White VA Employees Twice as Likely to Be Promoted as Black Workers
The American Federation of Government Employees said Thursday that new data it obtained via the Freedom of Information Act underscores its allegations of systemic racism pervading the Veterans Affairs Department.
As a federal watchdog agency prepares to investigate accusations of systemic racism at the Veterans Affairs Department, newly released data suggests that it’s easier to get promoted within the department if you’re white.
The American Federation of Government Employees, which represents VA workers, released data on promotion rates that it obtained through a Freedom of Information Act request on Thursday. The data showed that over the last two fiscal years, white employees were nearly twice as likely to be selected for a promotion as their Black counterparts.
In fiscal 2019, 58,803 white employees applied for management positions, and 2,745 of them were chosen for jobs, a selection rate of 4.7%. By contrast, while 40,578 Black employees applied for management jobs, only 1,012 of them were selected. This translates to a selection rate of 2.5% for Black employees.
Between Oct. 1, 2019, and July 13, 2020, the gap between the number of white and Black applicants for management jobs narrowed, with 17,257 Black employees applying, compared to 22,650 white applicants. But the department selected 989 white employees for the jobs, more than double the 436 Black employees who were promoted. The selection rate for Black applicants was 2.5%, compared with 4.4% for white employees.
VA spokeswoman Christina Noel described the data as “incomplete and not definitive,” since applicants were able to decline to provide demographic information. Although Noel declined to elaborate on the issue, AFGE-provided data showed that in fiscal 2019, 46,562 applicants “omitted” demographic information, of whom 2,059 were selected for management posts, and in the partial fiscal 2020 dataset, 21,883 applicants “omitted” the information. The VA appointed 822 of those applicants to management jobs.
“The roughly 2 [percentage point] selection rate differences AFGE cites are due to the fact that these positions had 50% more white applicants,” Noel said. “VA does not tolerate harassment or discrimination in any form.”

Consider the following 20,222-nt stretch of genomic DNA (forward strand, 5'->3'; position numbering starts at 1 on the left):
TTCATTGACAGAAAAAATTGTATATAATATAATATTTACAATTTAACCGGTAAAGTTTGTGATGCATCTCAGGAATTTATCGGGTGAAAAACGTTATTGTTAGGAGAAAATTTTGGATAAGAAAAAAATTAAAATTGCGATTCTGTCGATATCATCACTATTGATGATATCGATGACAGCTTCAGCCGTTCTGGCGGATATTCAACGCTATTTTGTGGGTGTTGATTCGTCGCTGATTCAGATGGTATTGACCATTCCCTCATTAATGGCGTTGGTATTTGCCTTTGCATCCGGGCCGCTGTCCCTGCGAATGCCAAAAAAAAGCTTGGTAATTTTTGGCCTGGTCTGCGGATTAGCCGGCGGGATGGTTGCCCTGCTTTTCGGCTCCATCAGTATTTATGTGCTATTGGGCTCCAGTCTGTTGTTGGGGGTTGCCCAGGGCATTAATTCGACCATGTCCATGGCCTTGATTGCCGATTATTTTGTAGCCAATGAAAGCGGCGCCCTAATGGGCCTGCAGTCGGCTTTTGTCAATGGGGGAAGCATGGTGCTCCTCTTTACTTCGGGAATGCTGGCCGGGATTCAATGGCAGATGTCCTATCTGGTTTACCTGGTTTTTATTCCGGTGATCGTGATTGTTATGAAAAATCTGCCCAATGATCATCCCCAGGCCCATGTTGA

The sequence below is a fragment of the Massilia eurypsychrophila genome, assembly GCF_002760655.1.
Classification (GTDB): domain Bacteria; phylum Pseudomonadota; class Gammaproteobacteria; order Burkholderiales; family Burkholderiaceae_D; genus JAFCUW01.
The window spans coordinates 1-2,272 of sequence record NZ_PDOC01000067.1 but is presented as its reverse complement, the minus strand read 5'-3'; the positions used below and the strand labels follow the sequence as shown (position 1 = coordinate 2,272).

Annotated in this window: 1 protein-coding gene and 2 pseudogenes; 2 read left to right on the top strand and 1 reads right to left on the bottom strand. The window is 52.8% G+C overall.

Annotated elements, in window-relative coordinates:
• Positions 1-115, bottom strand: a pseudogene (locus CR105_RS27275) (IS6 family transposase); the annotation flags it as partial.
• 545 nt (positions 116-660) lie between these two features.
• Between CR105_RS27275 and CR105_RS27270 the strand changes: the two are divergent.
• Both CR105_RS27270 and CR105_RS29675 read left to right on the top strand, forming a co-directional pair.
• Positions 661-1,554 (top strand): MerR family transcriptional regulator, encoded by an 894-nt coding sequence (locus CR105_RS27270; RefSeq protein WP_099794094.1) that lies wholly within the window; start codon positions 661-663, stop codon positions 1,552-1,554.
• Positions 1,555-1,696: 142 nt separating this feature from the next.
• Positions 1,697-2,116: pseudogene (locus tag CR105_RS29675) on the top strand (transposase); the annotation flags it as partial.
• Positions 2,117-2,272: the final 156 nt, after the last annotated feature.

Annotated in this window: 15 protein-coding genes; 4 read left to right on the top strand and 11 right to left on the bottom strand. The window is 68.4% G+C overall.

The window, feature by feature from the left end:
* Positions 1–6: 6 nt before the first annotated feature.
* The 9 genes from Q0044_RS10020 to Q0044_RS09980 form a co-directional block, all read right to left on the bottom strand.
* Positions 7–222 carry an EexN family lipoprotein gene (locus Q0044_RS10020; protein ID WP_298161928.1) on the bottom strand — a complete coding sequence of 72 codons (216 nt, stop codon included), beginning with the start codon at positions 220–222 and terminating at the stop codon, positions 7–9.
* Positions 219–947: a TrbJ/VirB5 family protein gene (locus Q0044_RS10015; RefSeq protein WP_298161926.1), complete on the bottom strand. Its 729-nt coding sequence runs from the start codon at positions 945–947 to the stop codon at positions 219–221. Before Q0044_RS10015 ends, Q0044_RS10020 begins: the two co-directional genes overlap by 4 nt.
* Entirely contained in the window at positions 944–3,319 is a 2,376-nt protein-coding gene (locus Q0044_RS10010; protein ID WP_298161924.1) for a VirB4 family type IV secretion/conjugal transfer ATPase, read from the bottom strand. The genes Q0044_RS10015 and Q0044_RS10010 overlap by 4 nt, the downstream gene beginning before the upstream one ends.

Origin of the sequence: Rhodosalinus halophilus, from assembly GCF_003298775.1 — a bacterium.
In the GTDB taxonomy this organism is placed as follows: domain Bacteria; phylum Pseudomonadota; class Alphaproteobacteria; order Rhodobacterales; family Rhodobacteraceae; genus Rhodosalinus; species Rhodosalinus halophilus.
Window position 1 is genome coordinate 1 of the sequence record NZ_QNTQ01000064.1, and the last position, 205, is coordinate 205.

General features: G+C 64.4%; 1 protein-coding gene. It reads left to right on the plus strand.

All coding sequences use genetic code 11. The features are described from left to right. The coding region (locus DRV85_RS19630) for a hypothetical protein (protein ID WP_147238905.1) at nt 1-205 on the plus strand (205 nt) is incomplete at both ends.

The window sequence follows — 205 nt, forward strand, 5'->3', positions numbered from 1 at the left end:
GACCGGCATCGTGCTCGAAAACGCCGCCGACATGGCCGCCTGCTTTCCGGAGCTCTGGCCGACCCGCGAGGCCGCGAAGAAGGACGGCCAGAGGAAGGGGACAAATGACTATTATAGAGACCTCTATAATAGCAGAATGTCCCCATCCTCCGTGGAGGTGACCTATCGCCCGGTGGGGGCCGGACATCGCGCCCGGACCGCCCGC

Noel did not respond to questions about whether measuring promotions as a percentage of total applicants of an ethnicity effectively accounts for a difference in the total number of applications. She also did not respond to a request to clarify why the disparity between Black and white promotions persisted in fiscal 2020, when the difference in total applications was much slimmer, at 31%.
AFGE National President Everett Kelley said the new data suggests a bias against Black employees that pervades across the department.
“These troubling statistics point to an underlying bias at the VA against Black workers and validate the complaints our members have shared regarding the systemic racism they face every day while simply trying to serve our nation’s veterans and war heroes,” Kelley said.
In recent months, union members have increasingly sounded the alarm about racism and discrimination within the Veterans Affairs Department. An AFGE survey of employees in August found that nearly 76% of respondents had either experienced or witnessed “racially charged actions” while on the job, and nearly 55% said they had witnessed racism against veterans the department is supposed to serve.
Last month, the Government Accountability Office announced that it would conduct an audit of the VA to investigate systemic racism at the department, agreeing to fulfill a request made by Sens. Elizabeth Warren, D-Mass., and Brian Schatz, D-Hawaii.